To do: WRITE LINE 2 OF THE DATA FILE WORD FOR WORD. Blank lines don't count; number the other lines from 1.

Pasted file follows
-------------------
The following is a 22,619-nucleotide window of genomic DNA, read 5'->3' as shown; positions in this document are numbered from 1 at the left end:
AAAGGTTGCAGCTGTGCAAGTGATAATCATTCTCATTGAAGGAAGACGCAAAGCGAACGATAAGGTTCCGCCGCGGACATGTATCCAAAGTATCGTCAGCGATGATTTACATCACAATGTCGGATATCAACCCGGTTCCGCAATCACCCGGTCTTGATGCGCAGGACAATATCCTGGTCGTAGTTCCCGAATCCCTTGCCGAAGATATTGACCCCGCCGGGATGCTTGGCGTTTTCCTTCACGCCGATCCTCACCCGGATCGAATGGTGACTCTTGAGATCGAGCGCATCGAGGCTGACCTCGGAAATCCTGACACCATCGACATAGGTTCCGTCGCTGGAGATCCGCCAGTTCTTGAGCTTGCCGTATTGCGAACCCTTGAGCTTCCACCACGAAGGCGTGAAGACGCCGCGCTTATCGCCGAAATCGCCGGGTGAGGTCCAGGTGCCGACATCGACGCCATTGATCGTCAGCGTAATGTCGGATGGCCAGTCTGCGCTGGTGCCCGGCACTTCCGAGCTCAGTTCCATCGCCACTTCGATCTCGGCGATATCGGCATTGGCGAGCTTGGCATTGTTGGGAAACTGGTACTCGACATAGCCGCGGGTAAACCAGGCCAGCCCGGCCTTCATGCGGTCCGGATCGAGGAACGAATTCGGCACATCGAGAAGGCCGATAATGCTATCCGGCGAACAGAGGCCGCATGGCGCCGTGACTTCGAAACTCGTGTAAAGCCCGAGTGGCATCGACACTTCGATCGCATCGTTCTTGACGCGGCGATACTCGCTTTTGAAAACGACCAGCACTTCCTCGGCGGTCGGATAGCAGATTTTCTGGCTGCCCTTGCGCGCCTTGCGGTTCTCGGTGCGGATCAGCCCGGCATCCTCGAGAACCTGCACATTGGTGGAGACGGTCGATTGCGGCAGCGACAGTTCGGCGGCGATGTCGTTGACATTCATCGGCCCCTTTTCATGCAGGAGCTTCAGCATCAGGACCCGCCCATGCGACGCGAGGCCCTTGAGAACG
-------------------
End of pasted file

AAAGGTTGCAGCTGTGCAAGTGATAATCATTCTCATTGAAGGAAGACGCAAAGCGAACGATAAGGTTCCGCCGCGGACATGTATCCAAAGTATCGTCAGCGATGATTTACATCACAATGTCGGATATCAACCCGGTTCCGCAATCACCCGGTCTTGATGCGCAGGACAATATCCTGGTCGTAGTTCCCGAATCCCTTGCCGAAGATATTGACCCCGCCGGGATGCTTGGCGTTTTCCTTCACGCCGATCCTCACCCGGATCGAATGGTGACTCTTGAGATCGAGCGCATCGAGGCTGACCTCGGAAATCCTGACACCATCGACATAGGTTCCGTCGCTGGAGATCCGCCAGTTCTTGAGCTTGCCGTATTGCGAACCCTTGAGCTTCCACCACGAAGGCGTGAAGACGCCGCGCTTATCGCCGAAATCGCCGGGTGAGGTCCAGGTGCCGACATCGACGCCATTGATCGTCAGCGTAATGTCGGATGGCCAGTCTGCGCTGGTGCCCGGCACTTCCGAGCTCAGTTCCATCGCCACTTCGATCTCGGCGATATCGGCATTGGCGAGCTTGGCATTGTTGGGAAACTGGTACTCGACATAGCCGCGGGTAAACCAGGCCAGCCCGGCCTTCATGCGGTCCGGATCGAGGAACGAATTCGGCACATCGAGAAGGCCGATAATGCTATCCGGCGAACAGAGGCCGCATGGCGCCGTGACTTCGAAACTCGTGTAAAGCCCGAGTGGCATCGACACTTCGATCGCATCGTTCTTGACGCGGCGATACTCGCTTTTGAAAACGACCAGCACTTCCTCGGCGGTCGGATAGCAGATTTTCTGGCTGCCCTTGCGCGCCTTGCGGTTCTCGGTGCGGATCAGCCCGGCATCCTCGAGAACCTGCACATTGGTGGAGACGGTCGATTGCGGCAGCGACAGTTCGGCGGCGATGTCGTTGACATTCATCGGCCCCTTTTCATGCAGGAGCTTCAGCATCAGGACCCGCCCATGCGACGCGAGGCCCTTGAGAACG